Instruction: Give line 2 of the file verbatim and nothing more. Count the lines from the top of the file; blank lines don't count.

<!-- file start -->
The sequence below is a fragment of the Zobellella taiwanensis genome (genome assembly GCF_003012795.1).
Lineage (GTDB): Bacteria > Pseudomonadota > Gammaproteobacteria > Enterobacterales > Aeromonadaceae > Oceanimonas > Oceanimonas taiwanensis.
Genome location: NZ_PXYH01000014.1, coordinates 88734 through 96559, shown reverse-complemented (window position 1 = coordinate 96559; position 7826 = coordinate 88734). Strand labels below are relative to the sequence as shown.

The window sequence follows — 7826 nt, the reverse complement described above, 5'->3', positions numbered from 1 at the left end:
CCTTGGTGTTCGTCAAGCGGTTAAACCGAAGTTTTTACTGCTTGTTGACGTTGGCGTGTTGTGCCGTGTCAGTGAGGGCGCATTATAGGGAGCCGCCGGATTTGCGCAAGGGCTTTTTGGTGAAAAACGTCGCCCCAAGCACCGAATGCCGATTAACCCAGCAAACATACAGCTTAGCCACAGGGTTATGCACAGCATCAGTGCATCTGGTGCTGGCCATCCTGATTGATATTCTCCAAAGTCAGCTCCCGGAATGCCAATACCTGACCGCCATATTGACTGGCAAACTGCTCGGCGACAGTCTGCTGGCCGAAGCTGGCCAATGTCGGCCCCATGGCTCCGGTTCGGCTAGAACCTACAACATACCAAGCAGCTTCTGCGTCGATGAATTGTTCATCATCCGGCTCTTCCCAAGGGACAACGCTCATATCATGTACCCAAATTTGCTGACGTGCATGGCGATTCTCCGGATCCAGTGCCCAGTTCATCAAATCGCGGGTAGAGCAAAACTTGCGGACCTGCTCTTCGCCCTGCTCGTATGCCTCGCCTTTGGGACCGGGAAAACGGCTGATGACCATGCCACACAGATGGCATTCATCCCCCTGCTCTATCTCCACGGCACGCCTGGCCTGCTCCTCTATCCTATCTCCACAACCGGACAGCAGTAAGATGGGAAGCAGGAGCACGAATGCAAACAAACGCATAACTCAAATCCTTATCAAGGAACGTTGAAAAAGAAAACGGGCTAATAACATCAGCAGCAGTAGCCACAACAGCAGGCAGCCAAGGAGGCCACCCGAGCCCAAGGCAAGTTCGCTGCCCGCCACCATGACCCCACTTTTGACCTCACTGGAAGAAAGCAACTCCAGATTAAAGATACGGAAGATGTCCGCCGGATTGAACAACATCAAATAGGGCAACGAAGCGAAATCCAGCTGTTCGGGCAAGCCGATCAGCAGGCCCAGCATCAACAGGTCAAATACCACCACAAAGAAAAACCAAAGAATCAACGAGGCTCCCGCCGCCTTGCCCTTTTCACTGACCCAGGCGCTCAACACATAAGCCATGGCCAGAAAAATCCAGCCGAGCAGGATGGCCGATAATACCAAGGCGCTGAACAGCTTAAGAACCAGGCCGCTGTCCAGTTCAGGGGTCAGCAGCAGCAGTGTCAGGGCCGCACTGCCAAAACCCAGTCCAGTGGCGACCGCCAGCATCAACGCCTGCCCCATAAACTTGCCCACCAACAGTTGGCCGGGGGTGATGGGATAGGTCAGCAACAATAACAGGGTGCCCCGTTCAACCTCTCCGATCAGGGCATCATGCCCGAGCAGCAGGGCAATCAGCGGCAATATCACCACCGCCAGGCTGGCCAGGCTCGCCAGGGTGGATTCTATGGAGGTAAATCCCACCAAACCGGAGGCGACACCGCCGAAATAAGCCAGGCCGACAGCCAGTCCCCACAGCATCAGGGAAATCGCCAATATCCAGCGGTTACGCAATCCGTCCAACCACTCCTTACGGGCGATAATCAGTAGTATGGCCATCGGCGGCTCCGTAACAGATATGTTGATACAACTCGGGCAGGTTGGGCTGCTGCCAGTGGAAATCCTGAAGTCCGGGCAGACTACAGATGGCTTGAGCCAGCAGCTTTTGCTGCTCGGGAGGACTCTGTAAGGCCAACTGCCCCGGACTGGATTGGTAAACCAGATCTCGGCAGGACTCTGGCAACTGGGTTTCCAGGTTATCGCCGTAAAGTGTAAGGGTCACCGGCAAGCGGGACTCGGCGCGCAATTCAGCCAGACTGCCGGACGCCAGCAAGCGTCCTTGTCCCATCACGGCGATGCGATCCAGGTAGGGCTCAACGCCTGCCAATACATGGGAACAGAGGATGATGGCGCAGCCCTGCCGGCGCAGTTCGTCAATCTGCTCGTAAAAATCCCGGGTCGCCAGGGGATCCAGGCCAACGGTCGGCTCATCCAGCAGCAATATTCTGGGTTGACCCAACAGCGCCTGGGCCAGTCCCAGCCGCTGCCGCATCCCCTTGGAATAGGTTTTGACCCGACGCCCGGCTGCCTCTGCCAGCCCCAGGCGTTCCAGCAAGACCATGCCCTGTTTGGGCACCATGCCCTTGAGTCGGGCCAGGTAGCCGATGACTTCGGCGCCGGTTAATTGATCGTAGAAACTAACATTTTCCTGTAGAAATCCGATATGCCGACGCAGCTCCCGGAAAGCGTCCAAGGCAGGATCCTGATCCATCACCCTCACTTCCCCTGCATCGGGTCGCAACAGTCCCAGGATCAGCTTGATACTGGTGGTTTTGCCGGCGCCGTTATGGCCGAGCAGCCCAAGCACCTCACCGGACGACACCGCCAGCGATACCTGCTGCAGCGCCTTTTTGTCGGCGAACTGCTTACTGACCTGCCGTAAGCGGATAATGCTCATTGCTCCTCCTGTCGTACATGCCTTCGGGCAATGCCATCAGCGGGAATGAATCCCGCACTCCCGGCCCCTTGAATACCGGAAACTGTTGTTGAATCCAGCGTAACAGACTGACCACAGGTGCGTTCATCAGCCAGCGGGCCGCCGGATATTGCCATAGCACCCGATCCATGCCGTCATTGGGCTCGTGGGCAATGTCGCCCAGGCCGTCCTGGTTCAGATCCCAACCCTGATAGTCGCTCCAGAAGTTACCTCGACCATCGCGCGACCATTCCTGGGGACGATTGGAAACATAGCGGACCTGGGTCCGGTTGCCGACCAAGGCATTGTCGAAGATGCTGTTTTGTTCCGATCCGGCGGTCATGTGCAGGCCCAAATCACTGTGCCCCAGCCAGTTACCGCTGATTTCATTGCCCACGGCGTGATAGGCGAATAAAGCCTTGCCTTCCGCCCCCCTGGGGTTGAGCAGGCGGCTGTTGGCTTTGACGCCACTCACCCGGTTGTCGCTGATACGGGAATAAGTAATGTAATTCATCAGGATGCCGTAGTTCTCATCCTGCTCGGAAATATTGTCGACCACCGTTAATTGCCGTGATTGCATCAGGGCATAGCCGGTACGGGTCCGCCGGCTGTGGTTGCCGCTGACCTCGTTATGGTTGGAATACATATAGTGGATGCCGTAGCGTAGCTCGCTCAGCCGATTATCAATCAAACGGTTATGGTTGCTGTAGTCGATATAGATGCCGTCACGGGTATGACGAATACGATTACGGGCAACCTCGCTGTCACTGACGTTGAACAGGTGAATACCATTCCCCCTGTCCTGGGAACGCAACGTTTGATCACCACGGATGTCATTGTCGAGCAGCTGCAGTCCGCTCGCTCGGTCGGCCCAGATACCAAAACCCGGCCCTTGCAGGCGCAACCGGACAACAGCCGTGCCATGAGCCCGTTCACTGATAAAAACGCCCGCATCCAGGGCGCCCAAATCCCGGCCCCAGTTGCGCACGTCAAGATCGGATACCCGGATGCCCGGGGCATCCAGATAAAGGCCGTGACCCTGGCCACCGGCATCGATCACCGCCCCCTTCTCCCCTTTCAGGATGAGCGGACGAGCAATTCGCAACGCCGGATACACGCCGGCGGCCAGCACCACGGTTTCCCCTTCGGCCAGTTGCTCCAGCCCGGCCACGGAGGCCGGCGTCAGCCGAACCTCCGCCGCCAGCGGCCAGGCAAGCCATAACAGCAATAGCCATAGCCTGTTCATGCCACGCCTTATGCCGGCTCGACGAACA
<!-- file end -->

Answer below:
Lineage (GTDB): Bacteria > Pseudomonadota > Gammaproteobacteria > Enterobacterales > Aeromonadaceae > Oceanimonas > Oceanimonas taiwanensis.